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Site preparation burning to improve southern Appalachian pine-hardwood stands: photosynthesis, water relations, and growth of planted Pinus strobus during establishmentAuthor(s): Katherine J. Elliott; James M. Vose
Source: Can. J. For. Res. 23: 2278-2285. 8p.
Publication Series: Miscellaneous Publication
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DescriptionFire is now prescribed as a silvicultural treatment to restore low-diversity, low-productivity sites in southern Appalachian forests.Eastern white pine (Pinus strobus L.) is then planted on many of these sites to provide a mixed pine-oak forest type (see Swift et al. 1993).Fire reduces sprout vigor, which delays growth of Kalmia latifolia L., a common understory shrub competitor, and encourages tree species such as oak to sprout from the groundline and thereby produce oak that are less likely to develop rot (Van Lear 1991). A major objective of fire is to reduce competition to the planted seedlings; however, little is known regarding the effectiveness of the treatment.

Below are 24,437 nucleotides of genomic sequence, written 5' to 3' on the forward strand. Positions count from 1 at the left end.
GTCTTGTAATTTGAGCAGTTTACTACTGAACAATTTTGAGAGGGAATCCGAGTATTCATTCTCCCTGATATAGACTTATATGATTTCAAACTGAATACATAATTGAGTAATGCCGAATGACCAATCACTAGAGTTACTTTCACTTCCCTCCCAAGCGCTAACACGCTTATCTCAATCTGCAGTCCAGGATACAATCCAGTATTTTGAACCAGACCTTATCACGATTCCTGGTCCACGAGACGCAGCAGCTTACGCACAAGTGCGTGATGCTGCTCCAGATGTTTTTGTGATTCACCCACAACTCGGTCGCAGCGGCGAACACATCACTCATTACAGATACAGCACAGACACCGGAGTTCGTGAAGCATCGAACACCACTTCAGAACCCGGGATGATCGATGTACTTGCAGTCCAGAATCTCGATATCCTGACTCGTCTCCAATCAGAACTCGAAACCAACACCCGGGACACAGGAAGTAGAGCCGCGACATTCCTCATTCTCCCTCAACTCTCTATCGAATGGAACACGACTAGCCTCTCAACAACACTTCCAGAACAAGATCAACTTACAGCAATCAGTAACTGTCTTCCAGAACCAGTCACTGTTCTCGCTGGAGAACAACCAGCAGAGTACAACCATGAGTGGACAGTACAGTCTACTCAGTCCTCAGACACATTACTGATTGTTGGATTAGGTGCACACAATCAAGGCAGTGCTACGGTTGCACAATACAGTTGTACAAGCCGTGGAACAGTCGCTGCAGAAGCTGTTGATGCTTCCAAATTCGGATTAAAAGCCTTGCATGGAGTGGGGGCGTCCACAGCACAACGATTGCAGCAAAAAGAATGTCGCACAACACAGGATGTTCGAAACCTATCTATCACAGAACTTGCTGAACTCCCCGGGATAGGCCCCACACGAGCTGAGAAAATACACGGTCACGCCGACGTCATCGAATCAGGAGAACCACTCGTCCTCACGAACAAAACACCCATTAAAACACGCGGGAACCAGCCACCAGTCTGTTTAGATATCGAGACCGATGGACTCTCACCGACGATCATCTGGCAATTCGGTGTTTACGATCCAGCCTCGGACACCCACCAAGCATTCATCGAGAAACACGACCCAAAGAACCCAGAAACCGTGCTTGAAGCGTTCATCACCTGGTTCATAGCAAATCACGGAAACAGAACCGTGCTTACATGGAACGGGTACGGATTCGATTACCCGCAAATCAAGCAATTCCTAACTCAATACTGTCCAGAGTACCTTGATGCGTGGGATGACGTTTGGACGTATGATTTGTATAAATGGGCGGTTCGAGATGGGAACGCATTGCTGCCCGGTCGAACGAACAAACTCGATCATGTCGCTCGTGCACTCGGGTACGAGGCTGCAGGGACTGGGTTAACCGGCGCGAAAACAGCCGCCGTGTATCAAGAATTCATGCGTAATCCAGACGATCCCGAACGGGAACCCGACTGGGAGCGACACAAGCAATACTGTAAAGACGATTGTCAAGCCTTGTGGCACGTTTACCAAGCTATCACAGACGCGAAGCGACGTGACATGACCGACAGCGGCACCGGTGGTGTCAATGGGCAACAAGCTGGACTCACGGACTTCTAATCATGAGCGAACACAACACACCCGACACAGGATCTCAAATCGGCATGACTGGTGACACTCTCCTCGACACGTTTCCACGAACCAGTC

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CitationElliott, Katherine J.; Vose, James M. 1993. Site preparation burning to improve southern Appalachian pine-hardwood stands: photosynthesis, water relations, and growth of planted Pinus strobus during establishment. Can. J. For. Res. 23: 2278-2285. 8p.
- Determining fire history from old white pine stumps in an oak-pine forest
- Converting hardwoods on poor sites to white pine by planting and direct seeding
- The white pine - oak forests of the anthracite region
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